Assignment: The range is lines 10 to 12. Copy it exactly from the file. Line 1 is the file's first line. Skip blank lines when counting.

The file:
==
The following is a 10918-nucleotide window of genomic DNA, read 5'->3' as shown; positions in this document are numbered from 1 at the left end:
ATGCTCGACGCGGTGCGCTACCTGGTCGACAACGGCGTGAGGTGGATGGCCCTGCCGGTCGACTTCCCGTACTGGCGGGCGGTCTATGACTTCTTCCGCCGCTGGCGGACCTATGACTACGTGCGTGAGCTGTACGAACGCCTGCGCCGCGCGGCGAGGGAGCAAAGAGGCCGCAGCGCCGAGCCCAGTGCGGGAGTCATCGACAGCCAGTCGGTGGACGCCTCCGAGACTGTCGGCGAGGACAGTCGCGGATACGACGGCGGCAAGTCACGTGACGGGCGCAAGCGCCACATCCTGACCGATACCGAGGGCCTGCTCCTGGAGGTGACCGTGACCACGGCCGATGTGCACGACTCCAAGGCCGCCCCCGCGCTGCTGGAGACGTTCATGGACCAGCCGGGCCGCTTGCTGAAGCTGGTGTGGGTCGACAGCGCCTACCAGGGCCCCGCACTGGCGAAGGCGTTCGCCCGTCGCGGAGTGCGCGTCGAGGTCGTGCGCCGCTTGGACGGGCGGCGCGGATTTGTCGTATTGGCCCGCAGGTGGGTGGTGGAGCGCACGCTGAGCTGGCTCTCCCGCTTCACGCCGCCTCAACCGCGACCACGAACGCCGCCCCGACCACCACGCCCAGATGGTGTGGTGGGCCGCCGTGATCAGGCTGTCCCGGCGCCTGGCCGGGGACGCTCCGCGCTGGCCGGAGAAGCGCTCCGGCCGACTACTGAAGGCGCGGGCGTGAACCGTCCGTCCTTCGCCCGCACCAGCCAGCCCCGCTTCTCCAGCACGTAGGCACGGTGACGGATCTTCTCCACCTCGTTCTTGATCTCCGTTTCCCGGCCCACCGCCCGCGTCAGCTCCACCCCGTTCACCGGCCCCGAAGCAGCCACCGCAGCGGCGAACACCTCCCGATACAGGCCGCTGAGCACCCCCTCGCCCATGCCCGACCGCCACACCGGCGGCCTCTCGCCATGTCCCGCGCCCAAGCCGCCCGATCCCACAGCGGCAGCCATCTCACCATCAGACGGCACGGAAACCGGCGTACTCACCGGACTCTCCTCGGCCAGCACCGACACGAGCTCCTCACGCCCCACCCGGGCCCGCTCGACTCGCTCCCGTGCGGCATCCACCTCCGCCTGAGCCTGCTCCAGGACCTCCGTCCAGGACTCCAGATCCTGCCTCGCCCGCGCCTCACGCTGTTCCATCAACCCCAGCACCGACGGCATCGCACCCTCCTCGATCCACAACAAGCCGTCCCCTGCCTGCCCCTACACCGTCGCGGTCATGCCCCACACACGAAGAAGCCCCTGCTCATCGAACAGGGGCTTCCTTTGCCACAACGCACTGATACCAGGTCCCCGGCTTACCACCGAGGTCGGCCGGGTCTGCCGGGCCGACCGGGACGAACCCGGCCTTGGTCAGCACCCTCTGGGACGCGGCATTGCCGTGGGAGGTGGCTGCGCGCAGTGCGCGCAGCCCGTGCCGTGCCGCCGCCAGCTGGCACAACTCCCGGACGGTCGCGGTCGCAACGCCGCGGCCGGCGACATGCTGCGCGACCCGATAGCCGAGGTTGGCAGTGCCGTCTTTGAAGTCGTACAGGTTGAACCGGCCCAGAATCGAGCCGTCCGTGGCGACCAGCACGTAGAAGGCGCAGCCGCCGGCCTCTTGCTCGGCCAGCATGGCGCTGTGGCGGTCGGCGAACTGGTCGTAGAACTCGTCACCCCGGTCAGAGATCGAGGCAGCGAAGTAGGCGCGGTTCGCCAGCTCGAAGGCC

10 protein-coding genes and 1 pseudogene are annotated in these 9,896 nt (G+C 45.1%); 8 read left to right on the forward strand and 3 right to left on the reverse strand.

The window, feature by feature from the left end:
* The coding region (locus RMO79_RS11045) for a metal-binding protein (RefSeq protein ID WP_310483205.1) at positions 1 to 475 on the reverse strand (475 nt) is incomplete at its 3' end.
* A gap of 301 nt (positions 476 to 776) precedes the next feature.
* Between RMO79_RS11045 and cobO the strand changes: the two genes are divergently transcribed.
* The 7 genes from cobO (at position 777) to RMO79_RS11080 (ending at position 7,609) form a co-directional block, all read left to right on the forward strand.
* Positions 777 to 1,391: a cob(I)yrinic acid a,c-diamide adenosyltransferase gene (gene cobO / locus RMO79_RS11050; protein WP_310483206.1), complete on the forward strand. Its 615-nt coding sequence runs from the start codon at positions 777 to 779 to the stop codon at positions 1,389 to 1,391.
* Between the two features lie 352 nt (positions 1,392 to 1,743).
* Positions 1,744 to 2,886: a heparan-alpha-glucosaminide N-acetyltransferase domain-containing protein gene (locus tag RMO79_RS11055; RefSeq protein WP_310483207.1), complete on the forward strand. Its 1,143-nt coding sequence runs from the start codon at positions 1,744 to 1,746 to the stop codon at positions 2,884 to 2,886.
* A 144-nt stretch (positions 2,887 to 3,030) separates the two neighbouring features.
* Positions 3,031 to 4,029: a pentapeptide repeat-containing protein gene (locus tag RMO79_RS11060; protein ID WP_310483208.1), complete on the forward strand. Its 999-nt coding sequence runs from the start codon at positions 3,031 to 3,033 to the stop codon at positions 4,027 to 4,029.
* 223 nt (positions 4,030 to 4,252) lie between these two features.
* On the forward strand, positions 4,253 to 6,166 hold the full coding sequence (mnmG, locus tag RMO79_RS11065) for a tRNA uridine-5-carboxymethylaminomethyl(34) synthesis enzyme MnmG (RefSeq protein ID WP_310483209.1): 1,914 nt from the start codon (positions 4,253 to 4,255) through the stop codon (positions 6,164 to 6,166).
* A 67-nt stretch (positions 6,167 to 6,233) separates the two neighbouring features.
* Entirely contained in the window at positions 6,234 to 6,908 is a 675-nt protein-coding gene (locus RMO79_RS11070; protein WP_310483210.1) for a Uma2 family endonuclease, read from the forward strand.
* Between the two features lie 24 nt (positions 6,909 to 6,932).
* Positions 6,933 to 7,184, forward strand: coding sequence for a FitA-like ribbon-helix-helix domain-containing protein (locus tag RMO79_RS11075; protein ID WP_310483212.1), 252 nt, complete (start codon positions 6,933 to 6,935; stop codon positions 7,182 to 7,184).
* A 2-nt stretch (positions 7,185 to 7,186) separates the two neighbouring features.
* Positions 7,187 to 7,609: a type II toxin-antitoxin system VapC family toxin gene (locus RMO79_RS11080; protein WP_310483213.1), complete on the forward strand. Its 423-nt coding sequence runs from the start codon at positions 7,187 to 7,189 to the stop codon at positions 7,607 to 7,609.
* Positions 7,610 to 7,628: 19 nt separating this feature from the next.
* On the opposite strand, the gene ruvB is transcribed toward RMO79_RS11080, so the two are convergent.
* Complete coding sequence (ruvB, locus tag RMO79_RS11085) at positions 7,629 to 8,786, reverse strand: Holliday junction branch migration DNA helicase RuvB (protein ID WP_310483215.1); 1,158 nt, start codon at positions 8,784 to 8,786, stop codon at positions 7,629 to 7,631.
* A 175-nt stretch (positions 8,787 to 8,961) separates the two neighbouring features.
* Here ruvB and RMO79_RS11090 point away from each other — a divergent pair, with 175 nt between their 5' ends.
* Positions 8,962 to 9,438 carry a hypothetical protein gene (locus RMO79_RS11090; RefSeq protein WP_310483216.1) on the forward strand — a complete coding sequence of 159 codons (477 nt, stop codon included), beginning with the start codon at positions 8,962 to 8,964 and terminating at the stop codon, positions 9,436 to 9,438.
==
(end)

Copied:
* Between the two features lie 352 nt (positions 1,392 to 1,743).
* Positions 1,744 to 2,886: a heparan-alpha-glucosaminide N-acetyltransferase domain-containing protein gene (locus tag RMO79_RS11055; RefSeq protein WP_310483207.1), complete on the forward strand. Its 1,143-nt coding sequence runs from the start codon at positions 1,744 to 1,746 to the stop codon at positions 2,884 to 2,886.
* A 144-nt stretch (positions 2,887 to 3,030) separates the two neighbouring features.